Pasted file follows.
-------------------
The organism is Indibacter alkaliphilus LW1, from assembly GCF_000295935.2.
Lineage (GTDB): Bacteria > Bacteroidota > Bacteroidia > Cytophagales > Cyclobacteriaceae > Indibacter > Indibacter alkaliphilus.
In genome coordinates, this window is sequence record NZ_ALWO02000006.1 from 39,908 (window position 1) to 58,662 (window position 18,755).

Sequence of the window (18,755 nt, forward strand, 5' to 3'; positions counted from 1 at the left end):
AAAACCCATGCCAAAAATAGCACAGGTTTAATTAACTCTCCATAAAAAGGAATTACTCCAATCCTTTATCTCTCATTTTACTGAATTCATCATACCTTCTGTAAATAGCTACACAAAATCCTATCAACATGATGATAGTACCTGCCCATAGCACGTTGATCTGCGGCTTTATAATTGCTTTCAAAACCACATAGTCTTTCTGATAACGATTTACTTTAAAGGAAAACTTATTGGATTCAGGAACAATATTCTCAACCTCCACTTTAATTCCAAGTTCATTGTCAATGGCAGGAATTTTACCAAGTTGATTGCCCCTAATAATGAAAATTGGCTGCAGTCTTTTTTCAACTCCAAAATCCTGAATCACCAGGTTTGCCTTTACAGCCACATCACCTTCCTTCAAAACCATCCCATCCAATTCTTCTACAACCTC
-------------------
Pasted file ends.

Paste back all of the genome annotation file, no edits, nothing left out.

The organism is Indibacter alkaliphilus LW1, from assembly GCF_000295935.2.
Lineage (GTDB): Bacteria > Bacteroidota > Bacteroidia > Cytophagales > Cyclobacteriaceae > Indibacter > Indibacter alkaliphilus.
In genome coordinates, this window is sequence record NZ_ALWO02000006.1 from 39,908 (window position 1) to 58,662 (window position 18,755).

Sequence of the window (18,755 nt, forward strand, 5' to 3'; positions counted from 1 at the left end):
AAAACCCATGCCAAAAATAGCACAGGTTTAATTAACTCTCCATAAAAAGGAATTACTCCAATCCTTTATCTCTCATTTTACTGAATTCATCATACCTTCTGTAAATAGCTACACAAAATCCTATCAACATGATGATAGTACCTGCCCATAGCACGTTGATCTGCGGCTTTATAATTGCTTTCAAAACCACATAGTCTTTCTGATAACGATTTACTTTAAAGGAAAACTTATTGGATTCAGGAACAATATTCTCAACCTCCACTTTAATTCCAAGTTCATTGTCAATGGCAGGAATTTTACCAAGTTGATTGCCCCTAATAATGAAAATTGGCTGCAGTCTTTTTTCAACTCCAAAATCCTGAATCACCAGGTTTGCCTTTACAGCCACATCACCTTCCTTCAAAACCATCCCATCCAATTCTTCTACAACCTC